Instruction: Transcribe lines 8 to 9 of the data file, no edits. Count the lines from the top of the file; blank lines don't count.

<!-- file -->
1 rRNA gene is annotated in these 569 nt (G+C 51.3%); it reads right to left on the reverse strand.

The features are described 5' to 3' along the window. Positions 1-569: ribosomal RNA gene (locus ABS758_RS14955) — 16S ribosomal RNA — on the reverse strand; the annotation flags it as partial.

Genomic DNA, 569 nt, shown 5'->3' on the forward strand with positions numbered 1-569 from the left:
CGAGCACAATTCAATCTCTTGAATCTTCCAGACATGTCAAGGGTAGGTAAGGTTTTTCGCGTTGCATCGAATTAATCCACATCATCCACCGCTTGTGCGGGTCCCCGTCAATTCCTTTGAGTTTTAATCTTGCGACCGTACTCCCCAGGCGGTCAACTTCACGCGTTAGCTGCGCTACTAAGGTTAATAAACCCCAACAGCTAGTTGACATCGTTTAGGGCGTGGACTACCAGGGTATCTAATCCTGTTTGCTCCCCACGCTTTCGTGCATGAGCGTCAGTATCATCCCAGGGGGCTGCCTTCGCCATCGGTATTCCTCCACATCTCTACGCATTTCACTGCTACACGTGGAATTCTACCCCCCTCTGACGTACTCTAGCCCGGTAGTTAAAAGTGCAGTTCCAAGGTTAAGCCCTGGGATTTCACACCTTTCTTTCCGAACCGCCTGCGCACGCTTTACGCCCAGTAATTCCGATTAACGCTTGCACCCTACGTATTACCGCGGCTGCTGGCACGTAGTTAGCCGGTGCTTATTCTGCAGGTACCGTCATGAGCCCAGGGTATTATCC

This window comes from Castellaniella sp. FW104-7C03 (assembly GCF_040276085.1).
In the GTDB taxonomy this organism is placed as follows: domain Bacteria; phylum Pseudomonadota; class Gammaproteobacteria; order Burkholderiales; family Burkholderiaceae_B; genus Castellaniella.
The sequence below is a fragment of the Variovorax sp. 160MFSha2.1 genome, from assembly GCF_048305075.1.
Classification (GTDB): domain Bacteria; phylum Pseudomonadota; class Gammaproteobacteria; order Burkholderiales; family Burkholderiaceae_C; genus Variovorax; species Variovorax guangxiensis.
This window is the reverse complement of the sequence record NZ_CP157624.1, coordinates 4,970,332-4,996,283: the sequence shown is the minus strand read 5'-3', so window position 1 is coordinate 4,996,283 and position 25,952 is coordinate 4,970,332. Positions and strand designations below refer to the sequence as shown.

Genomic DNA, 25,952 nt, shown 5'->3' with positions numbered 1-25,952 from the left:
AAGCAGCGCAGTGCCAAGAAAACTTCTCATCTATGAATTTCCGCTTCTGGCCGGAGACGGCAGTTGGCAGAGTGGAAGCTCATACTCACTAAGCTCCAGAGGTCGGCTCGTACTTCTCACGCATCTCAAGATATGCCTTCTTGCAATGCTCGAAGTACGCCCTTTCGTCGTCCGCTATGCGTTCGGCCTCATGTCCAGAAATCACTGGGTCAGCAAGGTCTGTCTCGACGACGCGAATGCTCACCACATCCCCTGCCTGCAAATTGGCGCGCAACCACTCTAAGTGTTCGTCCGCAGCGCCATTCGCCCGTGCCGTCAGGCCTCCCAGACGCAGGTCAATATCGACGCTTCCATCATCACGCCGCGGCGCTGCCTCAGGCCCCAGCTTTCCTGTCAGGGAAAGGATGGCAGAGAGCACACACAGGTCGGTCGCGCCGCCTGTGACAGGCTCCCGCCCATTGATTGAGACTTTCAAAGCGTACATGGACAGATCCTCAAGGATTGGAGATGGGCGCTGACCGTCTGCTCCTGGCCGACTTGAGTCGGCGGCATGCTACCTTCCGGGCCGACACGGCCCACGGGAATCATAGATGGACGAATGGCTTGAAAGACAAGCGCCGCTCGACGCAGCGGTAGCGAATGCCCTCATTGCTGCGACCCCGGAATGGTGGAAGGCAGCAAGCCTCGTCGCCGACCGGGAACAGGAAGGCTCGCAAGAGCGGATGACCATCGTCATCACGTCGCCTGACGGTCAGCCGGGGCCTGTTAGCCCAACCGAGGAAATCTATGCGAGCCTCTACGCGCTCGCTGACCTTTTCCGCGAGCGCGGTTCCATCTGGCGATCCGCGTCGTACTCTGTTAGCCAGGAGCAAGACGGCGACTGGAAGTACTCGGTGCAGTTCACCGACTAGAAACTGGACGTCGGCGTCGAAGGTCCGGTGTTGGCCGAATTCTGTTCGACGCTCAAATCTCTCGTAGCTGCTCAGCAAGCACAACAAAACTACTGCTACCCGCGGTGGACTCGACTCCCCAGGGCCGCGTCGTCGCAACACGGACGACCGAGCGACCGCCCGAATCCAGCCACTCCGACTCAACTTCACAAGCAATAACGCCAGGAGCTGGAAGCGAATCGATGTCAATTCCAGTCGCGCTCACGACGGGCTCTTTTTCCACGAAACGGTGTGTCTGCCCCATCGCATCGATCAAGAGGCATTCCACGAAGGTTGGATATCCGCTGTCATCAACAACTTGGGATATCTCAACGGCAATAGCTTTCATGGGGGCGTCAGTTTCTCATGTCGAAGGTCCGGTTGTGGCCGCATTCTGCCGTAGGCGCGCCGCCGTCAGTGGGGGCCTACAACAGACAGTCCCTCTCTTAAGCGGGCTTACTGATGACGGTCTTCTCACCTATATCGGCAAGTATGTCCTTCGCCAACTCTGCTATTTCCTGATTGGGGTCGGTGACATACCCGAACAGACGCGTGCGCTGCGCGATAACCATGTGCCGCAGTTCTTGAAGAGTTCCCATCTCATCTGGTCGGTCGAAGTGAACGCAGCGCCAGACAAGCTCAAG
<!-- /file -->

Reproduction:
Classification (GTDB): domain Bacteria; phylum Pseudomonadota; class Gammaproteobacteria; order Burkholderiales; family Burkholderiaceae_C; genus Variovorax; species Variovorax guangxiensis.
This window is the reverse complement of the sequence record NZ_CP157624.1, coordinates 4,970,332-4,996,283: the sequence shown is the minus strand read 5'-3', so window position 1 is coordinate 4,996,283 and position 25,952 is coordinate 4,970,332. Positions and strand designations below refer to the sequence as shown.